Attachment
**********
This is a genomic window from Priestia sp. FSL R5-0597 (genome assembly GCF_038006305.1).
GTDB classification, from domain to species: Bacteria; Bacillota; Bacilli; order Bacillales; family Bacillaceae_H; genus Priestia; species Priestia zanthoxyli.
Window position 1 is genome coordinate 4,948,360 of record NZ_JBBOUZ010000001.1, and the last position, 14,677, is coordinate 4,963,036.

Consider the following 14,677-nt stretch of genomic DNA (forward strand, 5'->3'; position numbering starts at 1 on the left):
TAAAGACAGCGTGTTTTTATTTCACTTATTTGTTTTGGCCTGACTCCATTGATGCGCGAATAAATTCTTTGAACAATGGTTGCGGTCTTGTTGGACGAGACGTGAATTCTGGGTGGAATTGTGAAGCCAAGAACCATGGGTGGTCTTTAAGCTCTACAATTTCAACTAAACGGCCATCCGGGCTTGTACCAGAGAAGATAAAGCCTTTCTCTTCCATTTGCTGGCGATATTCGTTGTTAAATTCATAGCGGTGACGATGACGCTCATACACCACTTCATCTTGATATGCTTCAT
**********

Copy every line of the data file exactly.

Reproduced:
This is a genomic window from Priestia sp. FSL R5-0597 (genome assembly GCF_038006305.1).
GTDB classification, from domain to species: Bacteria; Bacillota; Bacilli; order Bacillales; family Bacillaceae_H; genus Priestia; species Priestia zanthoxyli.
Window position 1 is genome coordinate 4,948,360 of record NZ_JBBOUZ010000001.1, and the last position, 14,677, is coordinate 4,963,036.

Consider the following 14,677-nt stretch of genomic DNA (forward strand, 5'->3'; position numbering starts at 1 on the left):
TAAAGACAGCGTGTTTTTATTTCACTTATTTGTTTTGGCCTGACTCCATTGATGCGCGAATAAATTCTTTGAACAATGGTTGCGGTCTTGTTGGACGAGACGTGAATTCTGGGTGGAATTGTGAAGCCAAGAACCATGGGTGGTCTTTAAGCTCTACAATTTCAACTAAACGGCCATCCGGGCTTGTACCAGAGAAGATAAAGCCTTTCTCTTCCATTTGCTGGCGATATTCGTTGTTAAATTCATAGCGGTGACGATGACGCTCATACACCACTTCATCTTGATATGCTTCAT